Angela Day is a writer, activist and educator rooted in the East Coast. She recently finished an MA in international development.
Imagine you were born in Honduras and spent your childhood days on the dusty streets of Tegucigalpa. When you’re 12, you and your parents emigrate to Canada. You’re granted permanent residency and the stability it offers. By the time you’re 20, Canada is home and Honduras a distant memory.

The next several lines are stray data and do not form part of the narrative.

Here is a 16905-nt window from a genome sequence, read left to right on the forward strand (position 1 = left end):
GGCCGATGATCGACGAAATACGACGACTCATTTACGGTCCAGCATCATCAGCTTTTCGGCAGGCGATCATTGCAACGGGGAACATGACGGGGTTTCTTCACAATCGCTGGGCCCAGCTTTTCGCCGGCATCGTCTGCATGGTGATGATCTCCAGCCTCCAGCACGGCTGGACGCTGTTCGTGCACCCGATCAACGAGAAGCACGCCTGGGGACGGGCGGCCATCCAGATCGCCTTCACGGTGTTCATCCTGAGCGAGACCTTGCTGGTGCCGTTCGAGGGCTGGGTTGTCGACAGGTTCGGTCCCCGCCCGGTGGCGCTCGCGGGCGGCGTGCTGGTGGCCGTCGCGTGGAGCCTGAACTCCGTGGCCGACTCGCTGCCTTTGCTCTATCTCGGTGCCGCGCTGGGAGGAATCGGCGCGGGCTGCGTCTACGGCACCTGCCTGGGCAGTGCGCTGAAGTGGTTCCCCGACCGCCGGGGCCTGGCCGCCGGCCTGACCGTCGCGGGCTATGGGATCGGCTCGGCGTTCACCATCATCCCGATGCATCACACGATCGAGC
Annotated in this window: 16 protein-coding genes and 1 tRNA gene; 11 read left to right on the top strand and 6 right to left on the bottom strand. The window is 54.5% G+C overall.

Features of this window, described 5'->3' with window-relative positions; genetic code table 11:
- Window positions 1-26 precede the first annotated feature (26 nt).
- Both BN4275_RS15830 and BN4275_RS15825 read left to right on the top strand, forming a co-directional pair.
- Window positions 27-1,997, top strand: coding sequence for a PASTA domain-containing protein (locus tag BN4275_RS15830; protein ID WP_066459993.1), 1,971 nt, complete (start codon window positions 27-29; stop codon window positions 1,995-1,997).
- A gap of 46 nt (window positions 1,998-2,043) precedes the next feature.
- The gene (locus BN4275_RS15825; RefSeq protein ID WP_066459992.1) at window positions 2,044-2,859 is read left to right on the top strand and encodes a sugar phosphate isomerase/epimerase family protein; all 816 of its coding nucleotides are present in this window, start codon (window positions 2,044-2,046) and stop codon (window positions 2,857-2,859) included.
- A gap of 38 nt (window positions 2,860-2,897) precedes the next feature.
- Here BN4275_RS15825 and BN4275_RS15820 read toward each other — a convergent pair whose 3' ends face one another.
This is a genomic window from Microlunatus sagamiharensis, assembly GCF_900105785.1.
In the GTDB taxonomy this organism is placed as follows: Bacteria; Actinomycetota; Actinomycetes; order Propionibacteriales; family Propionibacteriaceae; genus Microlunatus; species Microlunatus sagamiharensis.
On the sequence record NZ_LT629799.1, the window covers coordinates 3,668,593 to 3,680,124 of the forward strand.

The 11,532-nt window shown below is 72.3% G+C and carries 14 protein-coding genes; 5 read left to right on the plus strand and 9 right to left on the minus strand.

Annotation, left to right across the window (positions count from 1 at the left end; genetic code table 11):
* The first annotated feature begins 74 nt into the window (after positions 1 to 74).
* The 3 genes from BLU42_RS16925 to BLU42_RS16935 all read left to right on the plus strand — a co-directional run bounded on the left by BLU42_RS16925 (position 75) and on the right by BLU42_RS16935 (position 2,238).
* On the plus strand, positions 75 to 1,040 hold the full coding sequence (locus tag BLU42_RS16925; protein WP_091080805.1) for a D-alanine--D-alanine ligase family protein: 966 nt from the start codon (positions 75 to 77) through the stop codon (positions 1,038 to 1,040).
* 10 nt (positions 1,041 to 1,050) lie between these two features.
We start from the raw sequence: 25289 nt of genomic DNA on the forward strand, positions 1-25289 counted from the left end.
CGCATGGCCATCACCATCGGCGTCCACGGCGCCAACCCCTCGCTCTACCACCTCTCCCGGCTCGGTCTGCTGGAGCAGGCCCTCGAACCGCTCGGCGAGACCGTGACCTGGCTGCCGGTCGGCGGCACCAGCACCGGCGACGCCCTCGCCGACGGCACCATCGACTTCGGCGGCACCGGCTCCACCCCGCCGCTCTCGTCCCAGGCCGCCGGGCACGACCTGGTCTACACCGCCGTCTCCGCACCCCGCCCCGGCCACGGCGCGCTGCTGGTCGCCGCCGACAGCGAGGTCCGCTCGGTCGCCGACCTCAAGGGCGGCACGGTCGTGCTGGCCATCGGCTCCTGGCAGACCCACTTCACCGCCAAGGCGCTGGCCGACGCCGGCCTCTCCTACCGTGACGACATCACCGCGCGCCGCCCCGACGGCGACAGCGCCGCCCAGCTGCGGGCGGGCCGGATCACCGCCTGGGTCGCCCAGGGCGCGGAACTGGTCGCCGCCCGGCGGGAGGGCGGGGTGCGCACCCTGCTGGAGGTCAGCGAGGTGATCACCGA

When I asked Dr. Almendares about the legacy of COHAPAZ, he explained how instrumental these grassroots women’s organizations have been in Honduran human rights movements. “The women have learned a lot about natural medicines, first aid, and birthing through their community organizing.” Pursuing health may not necessarily seem revolutionary, but he says, “health is directly linked with the ability of these women to participate in political action that benefits their communities.”